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This YouTube livestream video is being broadcast using 1080p HD security cameras
connected to a video surveillance DVR. The HDMI output of the DVR is set to a spot
monitor mode, which automatically switches the screen between the single and
multiple camera views.
This is how it's set up. Up top, we have 16 cameras hardwired to our DVR. These are a
mix of different types of HD over coax type cameras, also referred to as HD CCTV
cameras. These are 1080p AHD and 1080p HD-TVI cameras. So RG59 Siamese coax cable
is used to hardwire those 16 cameras back to the DVR. In this particular case we're using
the HDMI output of the DVR to connect to our streaming PC. Our streaming PC is a
Windows PC with a video capture device installed. It's an HDMI video capture card from
Blackmagic, and we're using Open Broadcaster Software. That PC is connected to a high-
speed internet connection via our router and cable modem, and that's what allows us to
connect to the YouTube streaming server. So the result is the live video that you see
here, and again, our DVR, the HDMI output is set to a spot monitor mode, which
basically allows the HDMI output to continuously display these different live camera
views, and it doesn't impact the operation of the DVR.
We have another monitor set up using the VGA output, and that allows us to control the
DVR to search through and play back recordings, and that doesn't impact this HDMI
output at all. That's what a spot monitor is. Here is how the monitor is set up on the
DVR. So on the DVR, if I go into the menu system and then go into the display settings,
on this screen, that spot dwell, this is where I can set the number of seconds that the
spot monitor pauses on each view. So it's when scrolling to, from view to view, that's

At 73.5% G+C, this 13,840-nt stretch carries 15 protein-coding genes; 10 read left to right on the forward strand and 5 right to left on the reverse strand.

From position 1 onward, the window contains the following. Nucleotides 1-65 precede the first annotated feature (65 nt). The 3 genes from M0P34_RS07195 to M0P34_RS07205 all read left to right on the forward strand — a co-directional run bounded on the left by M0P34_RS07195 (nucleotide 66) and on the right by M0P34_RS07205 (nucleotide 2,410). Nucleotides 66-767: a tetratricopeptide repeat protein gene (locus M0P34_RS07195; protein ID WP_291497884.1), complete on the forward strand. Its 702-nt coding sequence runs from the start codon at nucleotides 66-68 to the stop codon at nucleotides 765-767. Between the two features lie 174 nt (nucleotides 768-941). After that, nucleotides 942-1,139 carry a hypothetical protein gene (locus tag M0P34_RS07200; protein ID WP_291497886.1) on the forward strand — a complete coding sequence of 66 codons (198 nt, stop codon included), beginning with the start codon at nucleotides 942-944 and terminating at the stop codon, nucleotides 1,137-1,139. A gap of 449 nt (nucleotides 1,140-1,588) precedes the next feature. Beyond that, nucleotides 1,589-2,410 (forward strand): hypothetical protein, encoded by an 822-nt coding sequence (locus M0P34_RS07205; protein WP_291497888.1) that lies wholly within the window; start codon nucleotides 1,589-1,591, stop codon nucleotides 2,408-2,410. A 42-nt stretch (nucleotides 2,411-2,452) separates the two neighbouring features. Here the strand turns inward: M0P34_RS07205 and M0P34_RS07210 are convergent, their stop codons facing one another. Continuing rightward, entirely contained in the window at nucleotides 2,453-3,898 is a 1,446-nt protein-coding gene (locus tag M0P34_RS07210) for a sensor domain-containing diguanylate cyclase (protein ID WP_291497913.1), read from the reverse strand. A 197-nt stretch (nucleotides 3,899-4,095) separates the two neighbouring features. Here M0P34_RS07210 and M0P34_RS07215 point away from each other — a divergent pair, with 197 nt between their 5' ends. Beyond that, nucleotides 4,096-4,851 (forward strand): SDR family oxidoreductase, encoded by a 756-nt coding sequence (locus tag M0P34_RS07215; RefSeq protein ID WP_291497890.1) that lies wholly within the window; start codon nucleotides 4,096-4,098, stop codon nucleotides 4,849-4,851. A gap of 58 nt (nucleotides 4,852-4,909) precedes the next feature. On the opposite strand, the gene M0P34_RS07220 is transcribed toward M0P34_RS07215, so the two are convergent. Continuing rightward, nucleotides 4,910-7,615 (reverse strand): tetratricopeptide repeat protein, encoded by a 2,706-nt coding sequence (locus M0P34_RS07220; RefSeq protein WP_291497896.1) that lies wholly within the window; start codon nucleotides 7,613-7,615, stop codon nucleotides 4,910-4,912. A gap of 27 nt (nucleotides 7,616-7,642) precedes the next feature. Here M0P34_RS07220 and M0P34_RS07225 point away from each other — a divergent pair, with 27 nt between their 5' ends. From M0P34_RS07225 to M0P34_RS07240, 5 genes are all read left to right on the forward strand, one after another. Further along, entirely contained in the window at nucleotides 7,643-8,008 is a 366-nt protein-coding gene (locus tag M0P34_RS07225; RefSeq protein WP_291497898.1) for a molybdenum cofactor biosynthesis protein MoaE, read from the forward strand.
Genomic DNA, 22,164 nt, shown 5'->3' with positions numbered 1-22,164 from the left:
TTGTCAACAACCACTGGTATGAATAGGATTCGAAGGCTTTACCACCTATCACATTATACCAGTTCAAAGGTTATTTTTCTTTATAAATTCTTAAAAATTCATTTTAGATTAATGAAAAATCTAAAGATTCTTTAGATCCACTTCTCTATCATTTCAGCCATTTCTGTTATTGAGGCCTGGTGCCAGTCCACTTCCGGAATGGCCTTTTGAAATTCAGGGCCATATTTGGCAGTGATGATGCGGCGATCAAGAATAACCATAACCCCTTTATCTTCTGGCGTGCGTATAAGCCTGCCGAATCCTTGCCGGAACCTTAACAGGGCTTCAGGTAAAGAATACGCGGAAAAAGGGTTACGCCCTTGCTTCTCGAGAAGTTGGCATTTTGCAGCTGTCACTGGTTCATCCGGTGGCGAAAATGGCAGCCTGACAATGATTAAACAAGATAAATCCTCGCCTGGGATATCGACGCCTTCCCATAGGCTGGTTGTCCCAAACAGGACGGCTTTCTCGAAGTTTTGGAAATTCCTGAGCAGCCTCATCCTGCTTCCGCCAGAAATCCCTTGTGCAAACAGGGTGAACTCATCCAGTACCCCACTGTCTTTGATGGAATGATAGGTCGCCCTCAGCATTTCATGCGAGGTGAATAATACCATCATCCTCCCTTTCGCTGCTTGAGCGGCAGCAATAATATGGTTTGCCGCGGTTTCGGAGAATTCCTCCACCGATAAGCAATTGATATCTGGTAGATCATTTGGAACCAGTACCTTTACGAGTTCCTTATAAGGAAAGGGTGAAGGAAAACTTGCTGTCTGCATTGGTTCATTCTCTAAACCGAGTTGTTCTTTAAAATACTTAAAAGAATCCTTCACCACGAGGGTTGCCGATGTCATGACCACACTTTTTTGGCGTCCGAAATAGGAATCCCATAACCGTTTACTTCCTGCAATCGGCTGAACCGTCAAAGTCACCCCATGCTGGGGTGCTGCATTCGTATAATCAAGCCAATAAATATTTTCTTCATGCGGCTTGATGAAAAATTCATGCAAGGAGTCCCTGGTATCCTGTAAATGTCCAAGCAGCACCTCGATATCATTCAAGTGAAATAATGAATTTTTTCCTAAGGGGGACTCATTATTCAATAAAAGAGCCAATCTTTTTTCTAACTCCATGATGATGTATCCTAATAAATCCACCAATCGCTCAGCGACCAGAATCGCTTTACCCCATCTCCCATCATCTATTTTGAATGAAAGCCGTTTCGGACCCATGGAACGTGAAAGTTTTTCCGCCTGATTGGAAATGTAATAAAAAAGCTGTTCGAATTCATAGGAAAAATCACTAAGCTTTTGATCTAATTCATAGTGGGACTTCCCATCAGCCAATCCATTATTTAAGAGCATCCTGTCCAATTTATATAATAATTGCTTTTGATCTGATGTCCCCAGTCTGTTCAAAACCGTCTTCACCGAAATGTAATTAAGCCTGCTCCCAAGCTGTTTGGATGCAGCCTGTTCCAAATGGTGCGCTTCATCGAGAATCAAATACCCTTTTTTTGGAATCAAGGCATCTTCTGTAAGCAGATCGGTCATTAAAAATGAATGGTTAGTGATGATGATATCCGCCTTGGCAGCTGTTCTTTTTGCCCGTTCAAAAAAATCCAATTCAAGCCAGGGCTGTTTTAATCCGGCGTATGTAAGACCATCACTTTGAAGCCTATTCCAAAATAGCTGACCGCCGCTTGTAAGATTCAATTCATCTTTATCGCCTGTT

the amount of time it'll pause, and you can either have these DVRs set up in a dual
display mode where both the VGA and HDMI are the same, or the mode that we're
switching to, which is a spot monitor. That allows you to go in here and configure
different types of live views. So I'm just gonna set up a couple of different screens. I'll
set up some single camera views first. Camera one, just added camera two. Add a
couple more, I'll add cameras three and four, and these are all single camera views.
It's going to pause on each of those views for five seconds. You can also set up multiple
camera views. So we'll set up a four camera view, and you can choose which cameras
appear in that grid. We'll do cameras one through four, I'm also going to set up a nine
camera view and we'll set up a view that displays all 16 cameras. So once all those views
are set up, I can close out of this screen, and then apply these settings. So again, the
VGA monitor's going to be the main monitor, and the HDMI's going to be the spot
monitor that we use for streaming, and then when I save that configuration, the DVR
will need to reboot. So then the result is, here we're back to the live stream, and this is
the HDMI output. Again, connected to a streaming PC, and here's the single camera
views that I set up. So that's cameras one through four in single camera mode. That one
happens to be a PTZ camera, so it moves to different locations. You can also control it.
And then here's our four camera view, and then you'll see the nine and 16 multi-camera
So if you're just joining us, this is a YouTube live stream video that's being broadcast
using 1080p HD security cameras connected to an Eye DVR Pro video surveillance DVR.
We're using the HDMI output of the DVR in spot monitor mode which automatically
switches the screen between these single and multiple camera views. Here's basically
the network layout of how this is configured. So we have 16 HD CCTV cameras